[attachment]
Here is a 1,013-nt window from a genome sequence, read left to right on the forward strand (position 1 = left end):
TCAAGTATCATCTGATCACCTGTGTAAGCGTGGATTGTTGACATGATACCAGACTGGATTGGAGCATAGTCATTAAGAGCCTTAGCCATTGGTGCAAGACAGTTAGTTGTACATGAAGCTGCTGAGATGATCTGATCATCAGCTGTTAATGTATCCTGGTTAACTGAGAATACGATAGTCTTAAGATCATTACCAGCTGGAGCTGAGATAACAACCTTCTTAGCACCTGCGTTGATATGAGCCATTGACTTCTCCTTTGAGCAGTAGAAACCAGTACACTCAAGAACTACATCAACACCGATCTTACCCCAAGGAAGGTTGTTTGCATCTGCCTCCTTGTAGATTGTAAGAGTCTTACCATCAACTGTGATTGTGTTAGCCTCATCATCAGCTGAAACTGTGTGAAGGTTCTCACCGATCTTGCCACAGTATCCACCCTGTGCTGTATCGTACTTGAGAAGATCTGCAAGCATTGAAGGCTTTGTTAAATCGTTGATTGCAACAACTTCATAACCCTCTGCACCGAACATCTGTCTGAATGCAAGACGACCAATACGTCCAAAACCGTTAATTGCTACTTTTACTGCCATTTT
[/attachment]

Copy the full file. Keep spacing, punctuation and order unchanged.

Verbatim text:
Here is a 1,013-nt window from a genome sequence, read left to right on the forward strand (position 1 = left end):
TCAAGTATCATCTGATCACCTGTGTAAGCGTGGATTGTTGACATGATACCAGACTGGATTGGAGCATAGTCATTAAGAGCCTTAGCCATTGGTGCAAGACAGTTAGTTGTACATGAAGCTGCTGAGATGATCTGATCATCAGCTGTTAATGTATCCTGGTTAACTGAGAATACGATAGTCTTAAGATCATTACCAGCTGGAGCTGAGATAACAACCTTCTTAGCACCTGCGTTGATATGAGCCATTGACTTCTCCTTTGAGCAGTAGAAACCAGTACACTCAAGAACTACATCAACACCGATCTTACCCCAAGGAAGGTTGTTTGCATCTGCCTCCTTGTAGATTGTAAGAGTCTTACCATCAACTGTGATTGTGTTAGCCTCATCATCAGCTGAAACTGTGTGAAGGTTCTCACCGATCTTGCCACAGTATCCACCCTGTGCTGTATCGTACTTGAGAAGATCTGCAAGCATTGAAGGCTTTGTTAAATCGTTGATTGCAACAACTTCATAACCCTCTGCACCGAACATCTGTCTGAATGCAAGACGACCAATACGTCCAAAACCGTTAATTGCTACTTTTACTGCCATTTT